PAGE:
If I was surprised by the responses, it was only that they didn’t flood her blog platform. I mean, a chance for writers to rant about agents and querying? Keyboards should’ve been melting. I tried to add my own two cents, but it never appeared (Let’s assume that I did it wrong). While the remarks touched on a range of topics, one issue came up again and again: NORMAN’s. No Reply Means A No. For the record, that’s what my comment addressed as well.
Writers querying agents about their manuscript or eager job seekers applying for a position…they’re kind of the same thing, when you think about it. If a business (and literary agencies are businesses) solicits ‘applicants’ then it should expect to respond to them, and in a reasonably timely manner. Anything less isn’t merely discourteous. It’s unprofessional. A company’s HR department is inundated with job applicants, huge portions of those unqualified for the position? A literary agency is deluged with submissions, the majority of them unpublishable? Responding – even with generic form replies – is too time consuming or costly? Boo-hoo. It’s part of the job, no different than any other nettlesome workplace task. That’s why we call it work.
Now Reid herself is on top of responses (I got my own form rejection about a week after querying her, so I can attest to that) and endorses confirmation emails to ensure a writer knows that at least their query was received. But, reading between the lines, you have to wonder if that could change at some point in the future. After all, computers have turned everyone into a writer. Online submission eliminated some of the legwork and out-of-pocket expense. Agents and editors are deluged, and everything we read tells us that the overwhelming majority of what comes in over the digital transom is bad. Really, really bad. So, creatives are (or ought to be) ready for rejection. Frequent rejection. Sometimes harsh rejection. And as I’ve noted before, any writer whining about a curt rejection email should compare notes with an actor, musician or dancer coming off an audition. Enduring those must take nerves of steel.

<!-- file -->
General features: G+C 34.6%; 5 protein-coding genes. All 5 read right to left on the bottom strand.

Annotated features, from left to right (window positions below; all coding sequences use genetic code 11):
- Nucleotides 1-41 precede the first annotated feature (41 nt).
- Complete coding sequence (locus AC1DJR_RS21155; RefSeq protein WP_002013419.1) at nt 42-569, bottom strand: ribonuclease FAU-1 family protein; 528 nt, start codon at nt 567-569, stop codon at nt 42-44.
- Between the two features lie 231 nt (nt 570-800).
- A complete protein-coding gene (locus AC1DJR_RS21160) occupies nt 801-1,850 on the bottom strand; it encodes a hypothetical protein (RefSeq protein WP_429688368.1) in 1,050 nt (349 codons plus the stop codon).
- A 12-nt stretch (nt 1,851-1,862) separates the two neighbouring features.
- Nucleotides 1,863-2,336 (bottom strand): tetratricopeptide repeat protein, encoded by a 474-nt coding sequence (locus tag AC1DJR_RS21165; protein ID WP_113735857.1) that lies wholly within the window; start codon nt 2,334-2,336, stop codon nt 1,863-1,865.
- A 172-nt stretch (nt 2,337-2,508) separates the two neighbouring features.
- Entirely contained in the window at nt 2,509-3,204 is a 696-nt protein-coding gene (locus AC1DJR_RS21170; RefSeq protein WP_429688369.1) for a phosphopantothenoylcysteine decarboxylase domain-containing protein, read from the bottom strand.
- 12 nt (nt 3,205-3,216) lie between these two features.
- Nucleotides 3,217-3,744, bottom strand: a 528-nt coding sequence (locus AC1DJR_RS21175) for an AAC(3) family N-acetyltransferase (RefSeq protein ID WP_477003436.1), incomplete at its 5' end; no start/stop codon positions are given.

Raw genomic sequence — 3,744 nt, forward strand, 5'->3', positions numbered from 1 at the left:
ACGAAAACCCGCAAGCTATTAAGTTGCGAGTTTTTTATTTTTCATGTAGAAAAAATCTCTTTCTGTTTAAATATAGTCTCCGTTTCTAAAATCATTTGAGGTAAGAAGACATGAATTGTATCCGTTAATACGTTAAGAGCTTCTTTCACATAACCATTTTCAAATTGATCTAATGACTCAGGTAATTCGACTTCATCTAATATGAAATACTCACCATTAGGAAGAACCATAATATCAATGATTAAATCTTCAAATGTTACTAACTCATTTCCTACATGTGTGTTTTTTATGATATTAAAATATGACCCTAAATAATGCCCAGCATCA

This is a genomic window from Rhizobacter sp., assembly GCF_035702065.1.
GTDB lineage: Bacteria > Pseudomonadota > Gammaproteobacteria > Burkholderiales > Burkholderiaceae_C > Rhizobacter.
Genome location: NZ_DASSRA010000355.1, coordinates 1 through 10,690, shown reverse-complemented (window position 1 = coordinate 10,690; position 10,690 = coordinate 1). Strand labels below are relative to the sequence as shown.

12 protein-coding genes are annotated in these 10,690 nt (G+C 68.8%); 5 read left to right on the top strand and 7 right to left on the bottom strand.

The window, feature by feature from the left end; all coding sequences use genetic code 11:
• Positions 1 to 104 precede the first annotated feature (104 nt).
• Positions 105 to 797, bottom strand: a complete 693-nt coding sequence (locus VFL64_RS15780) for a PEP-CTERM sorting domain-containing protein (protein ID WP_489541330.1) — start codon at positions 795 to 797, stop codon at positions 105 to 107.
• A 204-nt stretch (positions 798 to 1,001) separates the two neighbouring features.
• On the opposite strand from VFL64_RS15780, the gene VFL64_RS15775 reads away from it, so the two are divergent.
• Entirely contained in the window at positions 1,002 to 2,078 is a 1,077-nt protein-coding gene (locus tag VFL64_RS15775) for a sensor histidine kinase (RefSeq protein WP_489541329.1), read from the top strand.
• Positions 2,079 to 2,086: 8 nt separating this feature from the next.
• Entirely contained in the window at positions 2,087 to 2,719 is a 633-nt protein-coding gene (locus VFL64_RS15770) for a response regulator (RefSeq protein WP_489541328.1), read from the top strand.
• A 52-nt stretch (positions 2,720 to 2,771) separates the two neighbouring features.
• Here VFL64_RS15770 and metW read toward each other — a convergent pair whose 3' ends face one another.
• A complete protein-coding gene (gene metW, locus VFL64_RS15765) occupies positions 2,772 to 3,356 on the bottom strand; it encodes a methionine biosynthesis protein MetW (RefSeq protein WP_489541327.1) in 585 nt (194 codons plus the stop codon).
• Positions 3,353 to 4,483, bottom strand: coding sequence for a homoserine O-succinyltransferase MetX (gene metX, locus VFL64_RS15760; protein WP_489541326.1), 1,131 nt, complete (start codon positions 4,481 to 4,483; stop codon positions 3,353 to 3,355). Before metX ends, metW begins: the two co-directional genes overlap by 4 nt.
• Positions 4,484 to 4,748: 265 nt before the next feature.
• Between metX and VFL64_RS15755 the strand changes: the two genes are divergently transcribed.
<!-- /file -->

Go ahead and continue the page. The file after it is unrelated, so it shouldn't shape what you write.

Rejection is what it is. It’s part of the job, so to speak. But never hearing back at all is just not cool. It’s lazy. It’s amateurish. So it’s no surprise that it’s an issue writers often raise when they’re griping about the querying/submission process. Surely, no one expects personalized responses with critiques in all but the very most select cases. (Well, no one with a brain would.) Just a form email, a brief “thanks but no thanks” so the writer can check that agent or market off and move on to the next.
The writers among you (and I know there’s a bunch at WordPress. BlogLovin’ and Tumblr based on some followers’ names and sites) should pop over to Janet Reid’s blog for a peek. The aggravating issue of NORMAN’s – and the fact that the practice is so prevalent it even earned an acronym/nickname – is a good place to start, but I bet you’ll want to linger and snoop around more…there’s a lot to digest there. Her blog is a valuable reference and as noted above, pretty fun to read.
And if NORMAN’s drive you ballistic, feel free to rant. Do it here if you need to. Just don’t do it in an ill-advised email to an agent after a few glasses of wine in the middle of the night. Promise?
Photos: Ilya Rashap, David Dubnitsky and Fulvio Maiani